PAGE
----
Women’s bank in Maharashtra makes taluka drought-free

By: | Published: January 12, 2016 12:13 AM

At a time when large parts of Maharashtra are reeling under drought, Mann taluka of Mhaswad, a drought-prone area in Satara district...

At a time when large parts of Maharashtra are reeling under drought, Mann taluka of Mhaswad, a drought-prone area in Satara district, is on its way to become drought-free, thanks to the steps taken by the women’s group, Mann Deshi Foundation promoted by Mann Deshi Bank, the rural women’s cooperative bank.

The foundation has just constructed the sixth check dam in the drought-hit areas and the results are already visible, says Rekha Kulkarni, CEO, Mann Deshi Mahila Sahkari Bank. This year they did not have to call for water tankers and there was enough water in areas where check-dams were constructed, says Kulkarni.

With this intervention by the women, the areas has started irrigating over 100 hectares of land in the catchment area.  Apart from access to drinking water, there is increased production and change in crop pattern as well with even sugarcane cultivation becoming possible here.

According to Kulkarni, it was the drought of 2012 which led to the foundation managing the biggest cattle camp with 14,000 animals and 5,000 people and that was a catalyst for these initiatives. We realized that camps were a temporary solution and water had to be conserved to stop forced human migration and loss of animals, she adds.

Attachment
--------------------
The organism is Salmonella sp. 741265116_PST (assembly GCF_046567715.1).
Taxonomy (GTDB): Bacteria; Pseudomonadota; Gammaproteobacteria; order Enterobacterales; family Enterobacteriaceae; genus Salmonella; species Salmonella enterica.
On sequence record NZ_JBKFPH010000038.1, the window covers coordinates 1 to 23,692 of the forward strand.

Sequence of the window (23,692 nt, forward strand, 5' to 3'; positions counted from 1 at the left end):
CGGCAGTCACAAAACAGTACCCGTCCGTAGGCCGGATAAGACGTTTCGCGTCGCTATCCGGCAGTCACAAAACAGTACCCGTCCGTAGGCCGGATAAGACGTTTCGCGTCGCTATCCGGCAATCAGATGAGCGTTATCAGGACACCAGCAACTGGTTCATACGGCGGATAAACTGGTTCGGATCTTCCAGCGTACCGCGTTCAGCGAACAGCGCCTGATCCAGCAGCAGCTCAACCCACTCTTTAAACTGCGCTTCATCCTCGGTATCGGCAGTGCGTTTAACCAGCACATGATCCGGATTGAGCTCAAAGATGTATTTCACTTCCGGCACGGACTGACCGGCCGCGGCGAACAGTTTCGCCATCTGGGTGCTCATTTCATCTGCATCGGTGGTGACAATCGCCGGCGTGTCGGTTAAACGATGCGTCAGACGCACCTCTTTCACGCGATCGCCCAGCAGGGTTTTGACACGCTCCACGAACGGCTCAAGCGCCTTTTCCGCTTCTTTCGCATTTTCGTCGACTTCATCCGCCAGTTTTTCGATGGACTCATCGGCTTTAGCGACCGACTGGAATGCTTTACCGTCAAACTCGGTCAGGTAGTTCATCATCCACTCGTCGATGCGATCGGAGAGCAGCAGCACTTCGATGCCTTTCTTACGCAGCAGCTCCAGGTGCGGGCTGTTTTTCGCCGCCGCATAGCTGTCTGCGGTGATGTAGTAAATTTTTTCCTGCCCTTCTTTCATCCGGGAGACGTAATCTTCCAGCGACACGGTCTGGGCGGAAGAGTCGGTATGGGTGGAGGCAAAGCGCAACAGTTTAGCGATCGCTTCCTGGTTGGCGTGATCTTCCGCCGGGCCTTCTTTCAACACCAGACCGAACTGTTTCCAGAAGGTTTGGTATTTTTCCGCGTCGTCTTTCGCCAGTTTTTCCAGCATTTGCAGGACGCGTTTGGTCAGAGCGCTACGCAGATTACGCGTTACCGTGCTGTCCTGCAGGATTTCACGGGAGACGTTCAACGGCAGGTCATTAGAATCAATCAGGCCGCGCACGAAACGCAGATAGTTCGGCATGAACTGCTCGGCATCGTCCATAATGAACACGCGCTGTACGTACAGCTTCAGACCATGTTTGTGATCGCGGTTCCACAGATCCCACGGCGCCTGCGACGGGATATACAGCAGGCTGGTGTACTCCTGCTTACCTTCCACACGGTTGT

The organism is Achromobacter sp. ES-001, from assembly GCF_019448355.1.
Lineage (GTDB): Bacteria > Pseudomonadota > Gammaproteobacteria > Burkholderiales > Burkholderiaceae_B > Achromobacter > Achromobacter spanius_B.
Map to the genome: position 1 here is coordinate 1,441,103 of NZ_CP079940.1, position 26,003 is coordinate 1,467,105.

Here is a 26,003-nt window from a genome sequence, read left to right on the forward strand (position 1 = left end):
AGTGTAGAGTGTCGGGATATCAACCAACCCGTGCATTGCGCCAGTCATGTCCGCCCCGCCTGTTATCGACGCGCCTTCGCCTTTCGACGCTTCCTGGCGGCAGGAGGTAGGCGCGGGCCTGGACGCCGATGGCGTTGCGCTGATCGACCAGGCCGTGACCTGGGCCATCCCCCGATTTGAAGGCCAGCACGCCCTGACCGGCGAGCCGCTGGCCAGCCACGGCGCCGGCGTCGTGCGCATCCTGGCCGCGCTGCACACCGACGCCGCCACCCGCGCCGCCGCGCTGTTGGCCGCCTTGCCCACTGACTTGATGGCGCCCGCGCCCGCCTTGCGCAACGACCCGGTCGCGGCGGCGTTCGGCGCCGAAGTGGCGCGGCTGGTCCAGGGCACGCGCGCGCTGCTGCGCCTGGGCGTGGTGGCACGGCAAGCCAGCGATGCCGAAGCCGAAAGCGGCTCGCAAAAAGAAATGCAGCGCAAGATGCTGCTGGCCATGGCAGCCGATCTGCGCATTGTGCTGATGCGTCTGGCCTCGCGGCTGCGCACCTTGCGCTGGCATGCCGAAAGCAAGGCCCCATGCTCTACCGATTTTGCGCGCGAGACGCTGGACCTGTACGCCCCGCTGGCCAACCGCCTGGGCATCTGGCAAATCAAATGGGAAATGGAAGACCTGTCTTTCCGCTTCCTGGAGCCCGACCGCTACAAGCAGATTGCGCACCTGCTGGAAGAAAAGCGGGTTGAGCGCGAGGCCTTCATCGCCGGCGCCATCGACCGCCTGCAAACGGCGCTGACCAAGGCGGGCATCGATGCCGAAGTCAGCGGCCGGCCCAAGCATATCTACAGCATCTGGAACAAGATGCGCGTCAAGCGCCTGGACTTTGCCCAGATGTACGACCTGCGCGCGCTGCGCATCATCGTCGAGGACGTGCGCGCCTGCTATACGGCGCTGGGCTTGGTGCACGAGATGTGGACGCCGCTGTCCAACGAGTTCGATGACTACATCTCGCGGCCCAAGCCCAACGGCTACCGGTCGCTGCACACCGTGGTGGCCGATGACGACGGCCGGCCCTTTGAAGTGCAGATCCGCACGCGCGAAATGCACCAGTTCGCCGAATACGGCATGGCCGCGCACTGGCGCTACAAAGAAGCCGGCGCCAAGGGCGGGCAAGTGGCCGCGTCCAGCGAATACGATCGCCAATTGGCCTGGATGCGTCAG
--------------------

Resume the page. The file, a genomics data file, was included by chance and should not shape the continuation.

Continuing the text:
Chetna Gala Sinha, founder of the Mann Deshi Foundation, said they were ensuring that every drop of Mann taluka remains in Mann through the conservation initiatives. The foundation has undertaken the challenging task to rejuvenate the Mann river in alignment with the Maharashtra state government’s Jalyukt Shivar Abhiyaan to make the state drought-free by 2019, Sinha said.

The foundation started by building check dams on streams and is now graduating to building check-dams on rivers, Kulkarni said. So far six check dams have been constructed and three more will be built on the river this year with investments of around R5.55 crore.  Mann Deshi has raised funds for these projects from the HSBC, Jankalyan Charitable Trust, Bruhad Bharat Samaj and the Halbe family and will take on more projects as funds become available.

Due to these interventions, catchment area of 763 hectares has been benefitted by enhanced percolation in 132 wells. The local agricultural department has reported a rise in land fertility, Sinha said.

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